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Emmanuel Saez on Elasticity (Economics) - Dictionary of Arguments

Saez I 12
Elasticity/capital/labour/Saez/Zucman: Tax incidence: The question of who pays the taxes collected by governments today is (...) what economists call, quite confusingly, “tax incidence.” For example, what would happen if the corporate tax rate were cut?
Saez I 100
Elasticity: the most inelastic factor of production bears the burden of taxes, while the most elastic factor dodges them. Concretely, if capital is very elastic - saving and investment collapse whenever capital is taxed—then labor bears the burden of capital taxation. But just as capital taxes can be shifted to labor, so too can labor taxes be shifted to capital. This happens if labor is very elastic - that is, if people work substantially less when the taxation of their earnings rises. In one of the oldest and most famous analyses of tax incidence, Adam Smith in The Wealth of Nations explained how taxes on wages could be shifted to capital. If farmers are at the subsistence level (they earn no more than what they need to barely survive), taxing their wage would make them starve.
Question: How elastic are capital and labor? Does the capital stock, in particular, vanish when capital taxes
Saez I 101
rise? If it does, then taxing capital is indeed harmful and slashing corporate taxation can be in the long-run interest of workers. >Tax incidence/Saez.
Tradition: According to most commentators, capital’s extreme elasticity is a law of nature, as certain as gravity. But this belief—like other stark predictions from basic economic theory (for instance, that the minimum wage must destroy employment)—needs a reality check.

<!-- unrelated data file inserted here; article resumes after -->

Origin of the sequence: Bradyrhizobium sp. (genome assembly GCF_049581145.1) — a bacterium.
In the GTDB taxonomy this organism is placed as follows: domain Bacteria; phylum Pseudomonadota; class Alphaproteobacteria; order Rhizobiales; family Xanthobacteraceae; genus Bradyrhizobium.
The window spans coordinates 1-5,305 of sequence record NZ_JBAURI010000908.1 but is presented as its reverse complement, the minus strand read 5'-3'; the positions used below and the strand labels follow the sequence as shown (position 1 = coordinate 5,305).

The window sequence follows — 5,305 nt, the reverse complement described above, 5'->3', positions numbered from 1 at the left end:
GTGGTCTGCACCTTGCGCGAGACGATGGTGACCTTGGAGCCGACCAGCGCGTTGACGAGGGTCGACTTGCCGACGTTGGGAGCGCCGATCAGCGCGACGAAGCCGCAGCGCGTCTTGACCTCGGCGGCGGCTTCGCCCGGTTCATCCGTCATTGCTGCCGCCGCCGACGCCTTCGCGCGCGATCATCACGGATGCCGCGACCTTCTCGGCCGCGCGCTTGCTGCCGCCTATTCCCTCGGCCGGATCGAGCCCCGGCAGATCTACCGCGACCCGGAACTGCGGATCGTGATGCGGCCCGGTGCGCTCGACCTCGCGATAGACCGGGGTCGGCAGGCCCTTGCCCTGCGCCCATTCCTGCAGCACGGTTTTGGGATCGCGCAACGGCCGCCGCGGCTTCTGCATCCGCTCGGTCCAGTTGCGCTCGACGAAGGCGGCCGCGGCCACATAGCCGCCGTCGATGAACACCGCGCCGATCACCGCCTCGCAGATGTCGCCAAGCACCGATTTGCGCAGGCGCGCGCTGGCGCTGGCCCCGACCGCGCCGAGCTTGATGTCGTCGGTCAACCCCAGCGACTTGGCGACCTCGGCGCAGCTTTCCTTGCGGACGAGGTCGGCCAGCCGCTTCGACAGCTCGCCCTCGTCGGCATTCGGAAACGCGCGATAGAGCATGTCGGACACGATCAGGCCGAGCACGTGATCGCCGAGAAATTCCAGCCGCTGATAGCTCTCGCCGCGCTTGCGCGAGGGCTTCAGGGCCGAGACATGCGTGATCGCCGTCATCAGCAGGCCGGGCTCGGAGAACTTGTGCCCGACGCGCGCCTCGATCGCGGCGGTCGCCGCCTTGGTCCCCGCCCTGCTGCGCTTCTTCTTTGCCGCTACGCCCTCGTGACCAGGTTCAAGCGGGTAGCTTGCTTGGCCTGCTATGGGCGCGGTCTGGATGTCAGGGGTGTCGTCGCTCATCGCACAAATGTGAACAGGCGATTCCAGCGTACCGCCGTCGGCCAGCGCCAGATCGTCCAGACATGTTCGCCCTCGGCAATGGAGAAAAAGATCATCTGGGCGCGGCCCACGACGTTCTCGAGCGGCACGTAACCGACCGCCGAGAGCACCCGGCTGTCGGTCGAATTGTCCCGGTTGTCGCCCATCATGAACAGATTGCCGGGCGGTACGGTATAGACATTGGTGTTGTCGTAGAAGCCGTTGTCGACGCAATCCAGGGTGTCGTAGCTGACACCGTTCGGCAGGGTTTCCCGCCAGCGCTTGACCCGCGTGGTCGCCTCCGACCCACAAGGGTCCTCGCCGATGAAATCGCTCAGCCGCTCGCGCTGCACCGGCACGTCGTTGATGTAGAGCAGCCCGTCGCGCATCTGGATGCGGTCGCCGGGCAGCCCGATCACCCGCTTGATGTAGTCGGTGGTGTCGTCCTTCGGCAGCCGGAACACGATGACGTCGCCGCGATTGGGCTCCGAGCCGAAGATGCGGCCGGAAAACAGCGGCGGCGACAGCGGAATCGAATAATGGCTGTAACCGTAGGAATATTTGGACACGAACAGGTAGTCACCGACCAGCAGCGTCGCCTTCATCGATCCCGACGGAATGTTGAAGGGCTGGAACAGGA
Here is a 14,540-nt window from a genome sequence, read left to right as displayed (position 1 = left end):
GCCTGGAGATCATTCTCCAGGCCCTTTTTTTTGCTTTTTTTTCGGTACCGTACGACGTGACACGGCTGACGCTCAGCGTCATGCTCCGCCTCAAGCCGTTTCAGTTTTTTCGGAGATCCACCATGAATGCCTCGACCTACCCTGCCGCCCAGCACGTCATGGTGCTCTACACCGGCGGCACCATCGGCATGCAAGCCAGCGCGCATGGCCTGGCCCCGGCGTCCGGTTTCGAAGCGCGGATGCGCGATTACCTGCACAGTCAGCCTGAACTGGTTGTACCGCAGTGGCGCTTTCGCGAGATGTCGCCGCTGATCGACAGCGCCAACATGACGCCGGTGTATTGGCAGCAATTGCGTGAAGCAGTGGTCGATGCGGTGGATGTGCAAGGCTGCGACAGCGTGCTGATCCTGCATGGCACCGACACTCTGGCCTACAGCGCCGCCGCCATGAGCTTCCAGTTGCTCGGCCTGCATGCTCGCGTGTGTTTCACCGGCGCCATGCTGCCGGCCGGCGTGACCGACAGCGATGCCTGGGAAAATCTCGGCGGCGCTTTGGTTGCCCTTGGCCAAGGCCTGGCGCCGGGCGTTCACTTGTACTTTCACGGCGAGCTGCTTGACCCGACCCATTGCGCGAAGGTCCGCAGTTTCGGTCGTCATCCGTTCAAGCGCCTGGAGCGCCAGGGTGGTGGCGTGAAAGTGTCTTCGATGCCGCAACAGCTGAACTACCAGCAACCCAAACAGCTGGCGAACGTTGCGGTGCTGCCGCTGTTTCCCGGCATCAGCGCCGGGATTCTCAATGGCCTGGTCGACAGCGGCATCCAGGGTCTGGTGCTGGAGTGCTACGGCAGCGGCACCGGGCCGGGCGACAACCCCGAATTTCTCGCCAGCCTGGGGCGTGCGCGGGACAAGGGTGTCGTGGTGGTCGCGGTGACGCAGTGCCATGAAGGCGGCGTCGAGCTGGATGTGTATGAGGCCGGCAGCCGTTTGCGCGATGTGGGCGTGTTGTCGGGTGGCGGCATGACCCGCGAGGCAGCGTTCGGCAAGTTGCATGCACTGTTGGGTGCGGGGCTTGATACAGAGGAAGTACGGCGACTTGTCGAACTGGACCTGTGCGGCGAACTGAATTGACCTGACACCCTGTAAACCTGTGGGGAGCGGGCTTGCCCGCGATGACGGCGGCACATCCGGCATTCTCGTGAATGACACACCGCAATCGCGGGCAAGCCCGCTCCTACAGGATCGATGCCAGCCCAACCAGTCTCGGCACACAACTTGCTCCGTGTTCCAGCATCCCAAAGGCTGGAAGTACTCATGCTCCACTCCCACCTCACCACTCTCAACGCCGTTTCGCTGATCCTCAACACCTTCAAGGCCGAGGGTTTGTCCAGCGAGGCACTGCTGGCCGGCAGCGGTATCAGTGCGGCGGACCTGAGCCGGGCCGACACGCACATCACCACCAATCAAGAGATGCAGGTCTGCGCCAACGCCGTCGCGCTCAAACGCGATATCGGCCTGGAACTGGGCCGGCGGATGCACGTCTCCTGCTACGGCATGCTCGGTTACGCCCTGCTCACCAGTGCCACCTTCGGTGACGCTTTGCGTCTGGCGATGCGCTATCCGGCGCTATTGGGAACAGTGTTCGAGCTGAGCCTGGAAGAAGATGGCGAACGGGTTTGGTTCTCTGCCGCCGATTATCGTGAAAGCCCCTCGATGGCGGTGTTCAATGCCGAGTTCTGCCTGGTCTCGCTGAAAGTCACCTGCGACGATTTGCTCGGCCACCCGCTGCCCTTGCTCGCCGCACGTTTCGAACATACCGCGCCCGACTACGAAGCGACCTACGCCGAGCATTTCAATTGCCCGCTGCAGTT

Saez I 105
Capital/SaezVsTradition/ZucmanVsTradition: Capital is not very elastic, but it can be obscured. Rich people can hide wealth offshore. Multinational companies can shift profits to Bermuda.
Corporation profits: The same conclusion holds true for the taxation of corporate profits, the form of capital income that’s widely seen as most elastic. The way that corporations respond to international differences in tax rates is not primarily by moving their factories to low-tax places, but by shifting paper profits to tax havens.
Saez I 131
Elasticity/Ramsey/Saez/Zucman: In the 1920s, the prodigy mathematician and economist Frank Ramsey formally proved that if all taxpayers faced the same tax rate, the rate that maximizes government revenue is inversely proportional to the elasticity of taxable income.(1) What does this mean? >Taxation/Ramsey.
If taxable income is inelastic, it means that when tax rates rise, reported income does not change much.
Example: In that case, the US Treasury mechanically collects more revenue by hiking tax rates. By contrast if taxable income is very elastic, then high tax rates reduce the tax base so significantly that they don’t raise much revenue and are undesirable.
Ramsey rule: That’s the cardinal rule of optimal taxation, called the Ramsey rule: governments should not tax too much what’s elastic. >Ramsey rule/Saez.


1. Ramsey, Frank P. “A Contribution to the Theory of Taxation.” Economic Journal 37, no. 145 (1927): 47–61.


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Explanation of symbols: Roman numerals indicate the source, arabic numerals indicate the page number. The corresponding books are indicated on the right hand side. ((s)…): Comment by the sender of the contribution. Translations: Dictionary of Arguments
The note [Author1]Vs[Author2] or [Author]Vs[term] is an addition from the Dictionary of Arguments. If a German edition is specified, the page numbers refer to this edition.
Saez, Emmanuel


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